To be called Hamlet or Olaf – that is the question

Right now my family and I are relocating from a house in a southern suburb of Copenhagen into a flat much closer to downtown. As there is a month in between where we haven’t a place of our own, we have rented a cottage (summerhouse) north of Copenhagen not far from Kronborg Castle, which is the scene of the famous Shakespeare play called Hamlet.

Therefore a data quality blog post inspired by Hamlet seems timely.

Though the feigned madness of Hamlet may be a good subject related to data quality, I will however instead take a closer data matching look at the name Hamlet.

Shakespeare’s Hamlet is inspired by an old Norse legend, but to me the name Hamlet doesn’t sound very Norse.

Nor does the same sounding name Amleth found in the immediate source being Saxo Grammaticus.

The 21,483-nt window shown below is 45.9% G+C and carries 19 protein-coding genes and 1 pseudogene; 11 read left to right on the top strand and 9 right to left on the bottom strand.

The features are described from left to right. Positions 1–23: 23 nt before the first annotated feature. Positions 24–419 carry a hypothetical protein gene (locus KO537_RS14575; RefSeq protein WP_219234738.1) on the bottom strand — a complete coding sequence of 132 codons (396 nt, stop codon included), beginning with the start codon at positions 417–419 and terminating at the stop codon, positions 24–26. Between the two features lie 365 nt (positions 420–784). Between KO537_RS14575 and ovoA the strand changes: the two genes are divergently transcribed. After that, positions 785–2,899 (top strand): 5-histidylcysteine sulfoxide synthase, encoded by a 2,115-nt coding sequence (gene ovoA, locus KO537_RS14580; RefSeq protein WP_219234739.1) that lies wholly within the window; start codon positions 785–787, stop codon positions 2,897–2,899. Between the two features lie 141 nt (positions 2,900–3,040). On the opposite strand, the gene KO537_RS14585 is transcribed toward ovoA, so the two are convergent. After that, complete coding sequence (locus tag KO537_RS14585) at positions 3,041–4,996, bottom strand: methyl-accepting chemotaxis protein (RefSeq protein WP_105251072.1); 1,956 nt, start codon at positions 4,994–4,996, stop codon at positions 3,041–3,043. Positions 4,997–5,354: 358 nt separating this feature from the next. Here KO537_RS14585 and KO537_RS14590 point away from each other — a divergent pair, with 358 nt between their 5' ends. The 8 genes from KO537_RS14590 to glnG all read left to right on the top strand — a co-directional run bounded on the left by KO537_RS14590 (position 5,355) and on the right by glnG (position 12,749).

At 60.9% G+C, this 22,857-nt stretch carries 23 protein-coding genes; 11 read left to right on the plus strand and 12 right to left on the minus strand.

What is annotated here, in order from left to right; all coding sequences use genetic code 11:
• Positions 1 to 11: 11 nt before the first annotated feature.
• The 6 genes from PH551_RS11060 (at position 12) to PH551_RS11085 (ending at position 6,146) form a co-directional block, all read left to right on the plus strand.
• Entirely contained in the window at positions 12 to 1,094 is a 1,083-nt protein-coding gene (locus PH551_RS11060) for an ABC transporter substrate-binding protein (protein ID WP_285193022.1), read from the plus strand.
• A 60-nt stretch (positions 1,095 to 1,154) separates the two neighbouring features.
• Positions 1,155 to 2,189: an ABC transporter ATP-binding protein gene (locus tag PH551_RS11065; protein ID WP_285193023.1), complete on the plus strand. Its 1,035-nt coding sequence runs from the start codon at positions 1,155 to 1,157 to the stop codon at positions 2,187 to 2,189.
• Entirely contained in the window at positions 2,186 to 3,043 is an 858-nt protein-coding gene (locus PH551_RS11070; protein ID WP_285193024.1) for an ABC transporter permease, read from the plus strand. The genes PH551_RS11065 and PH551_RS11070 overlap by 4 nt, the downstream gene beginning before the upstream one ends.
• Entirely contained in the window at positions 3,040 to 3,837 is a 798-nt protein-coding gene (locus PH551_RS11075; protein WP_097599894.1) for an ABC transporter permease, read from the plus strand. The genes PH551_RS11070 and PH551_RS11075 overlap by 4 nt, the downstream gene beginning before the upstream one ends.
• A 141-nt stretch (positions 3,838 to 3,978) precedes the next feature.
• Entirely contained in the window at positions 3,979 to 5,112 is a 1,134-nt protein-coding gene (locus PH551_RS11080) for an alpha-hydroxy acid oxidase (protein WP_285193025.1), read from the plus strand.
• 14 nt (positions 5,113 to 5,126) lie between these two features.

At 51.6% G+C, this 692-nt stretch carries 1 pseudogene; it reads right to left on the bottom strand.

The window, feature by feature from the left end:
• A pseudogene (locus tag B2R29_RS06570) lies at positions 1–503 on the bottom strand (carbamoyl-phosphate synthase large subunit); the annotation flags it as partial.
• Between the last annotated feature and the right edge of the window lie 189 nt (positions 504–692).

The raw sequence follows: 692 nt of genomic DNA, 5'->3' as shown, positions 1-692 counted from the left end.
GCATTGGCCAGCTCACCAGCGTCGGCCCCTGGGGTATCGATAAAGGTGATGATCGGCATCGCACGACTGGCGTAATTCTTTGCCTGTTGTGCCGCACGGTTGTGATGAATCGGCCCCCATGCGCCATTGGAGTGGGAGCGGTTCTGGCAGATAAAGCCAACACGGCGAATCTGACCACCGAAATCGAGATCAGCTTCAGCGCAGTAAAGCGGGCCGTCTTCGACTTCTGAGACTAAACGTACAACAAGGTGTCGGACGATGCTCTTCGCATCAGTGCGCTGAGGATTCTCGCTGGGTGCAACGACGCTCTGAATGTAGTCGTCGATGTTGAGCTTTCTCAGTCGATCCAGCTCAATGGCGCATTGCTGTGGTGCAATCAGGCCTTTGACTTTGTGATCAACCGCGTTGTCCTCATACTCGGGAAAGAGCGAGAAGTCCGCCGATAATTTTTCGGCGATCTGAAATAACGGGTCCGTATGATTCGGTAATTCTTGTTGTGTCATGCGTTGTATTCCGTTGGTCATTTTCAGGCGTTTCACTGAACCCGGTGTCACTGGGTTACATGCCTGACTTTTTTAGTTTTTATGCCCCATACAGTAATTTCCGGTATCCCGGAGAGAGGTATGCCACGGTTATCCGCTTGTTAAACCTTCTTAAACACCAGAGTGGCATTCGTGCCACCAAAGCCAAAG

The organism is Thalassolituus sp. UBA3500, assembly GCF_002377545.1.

If Saxo’s source was a written source, it may have been from Irish monks in Gaelic alphabet as Amhlaoibh where Amhl=owl and aoi=ay and bh=v sounding just like the good old Norse name Olav or Olaf.

So, there is a possible track from Hamlet to Olaf.

Also today a fellow data quality blogger Graham Rhind posted a post called Robert the Carrot with the same issue. As Graham explains, we often see how data is changed through interfaces and in the end after passing through many interfaces doesn’t look at all as it was when first entered. There may be a good explanation for each transformation, but the end-to-end similarity is hard to guess when only comparing these two.

I have met that challenge in data matching often. An example will be if we have the following names living on the same address:

  • Pegy Smith
  • Peggy Smith
  • Margaret Smith

A synonym based similarity (or standardization) will find that Margaret and Peggy are duplicates.

An edit distance similarity will find that Peggy and Pegy are duplicates,

A combined similarity algorithm will find that all three names belong to a single duplicate group.

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